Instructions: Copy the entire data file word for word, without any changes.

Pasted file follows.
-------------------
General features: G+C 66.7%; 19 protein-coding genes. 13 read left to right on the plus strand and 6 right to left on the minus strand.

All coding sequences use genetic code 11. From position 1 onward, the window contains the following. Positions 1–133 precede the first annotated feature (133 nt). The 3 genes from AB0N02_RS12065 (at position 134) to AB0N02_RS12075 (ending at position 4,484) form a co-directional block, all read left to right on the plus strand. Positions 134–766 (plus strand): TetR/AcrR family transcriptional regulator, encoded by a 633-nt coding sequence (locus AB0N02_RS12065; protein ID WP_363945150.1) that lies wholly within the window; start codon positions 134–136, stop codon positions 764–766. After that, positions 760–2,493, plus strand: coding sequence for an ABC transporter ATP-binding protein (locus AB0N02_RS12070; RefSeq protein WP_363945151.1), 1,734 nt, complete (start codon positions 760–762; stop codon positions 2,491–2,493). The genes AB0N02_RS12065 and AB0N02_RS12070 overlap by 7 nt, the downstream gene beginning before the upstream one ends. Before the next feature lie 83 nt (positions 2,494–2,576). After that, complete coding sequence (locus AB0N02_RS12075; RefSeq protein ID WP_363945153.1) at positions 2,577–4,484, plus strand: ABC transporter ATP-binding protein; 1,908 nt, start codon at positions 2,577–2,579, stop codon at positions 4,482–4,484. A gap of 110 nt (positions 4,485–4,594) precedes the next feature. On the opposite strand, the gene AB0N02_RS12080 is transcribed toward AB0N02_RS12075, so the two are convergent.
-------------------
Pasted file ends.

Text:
General features: G+C 66.7%; 19 protein-coding genes. 13 read left to right on the plus strand and 6 right to left on the minus strand.

All coding sequences use genetic code 11. From position 1 onward, the window contains the following. Positions 1–133 precede the first annotated feature (133 nt). The 3 genes from AB0N02_RS12065 (at position 134) to AB0N02_RS12075 (ending at position 4,484) form a co-directional block, all read left to right on the plus strand. Positions 134–766 (plus strand): TetR/AcrR family transcriptional regulator, encoded by a 633-nt coding sequence (locus AB0N02_RS12065; protein ID WP_363945150.1) that lies wholly within the window; start codon positions 134–136, stop codon positions 764–766. After that, positions 760–2,493, plus strand: coding sequence for an ABC transporter ATP-binding protein (locus AB0N02_RS12070; RefSeq protein WP_363945151.1), 1,734 nt, complete (start codon positions 760–762; stop codon positions 2,491–2,493). The genes AB0N02_RS12065 and AB0N02_RS12070 overlap by 7 nt, the downstream gene beginning before the upstream one ends. Before the next feature lie 83 nt (positions 2,494–2,576). After that, complete coding sequence (locus AB0N02_RS12075; RefSeq protein ID WP_363945153.1) at positions 2,577–4,484, plus strand: ABC transporter ATP-binding protein; 1,908 nt, start codon at positions 2,577–2,579, stop codon at positions 4,482–4,484. A gap of 110 nt (positions 4,485–4,594) precedes the next feature. On the opposite strand, the gene AB0N02_RS12080 is transcribed toward AB0N02_RS12075, so the two are convergent.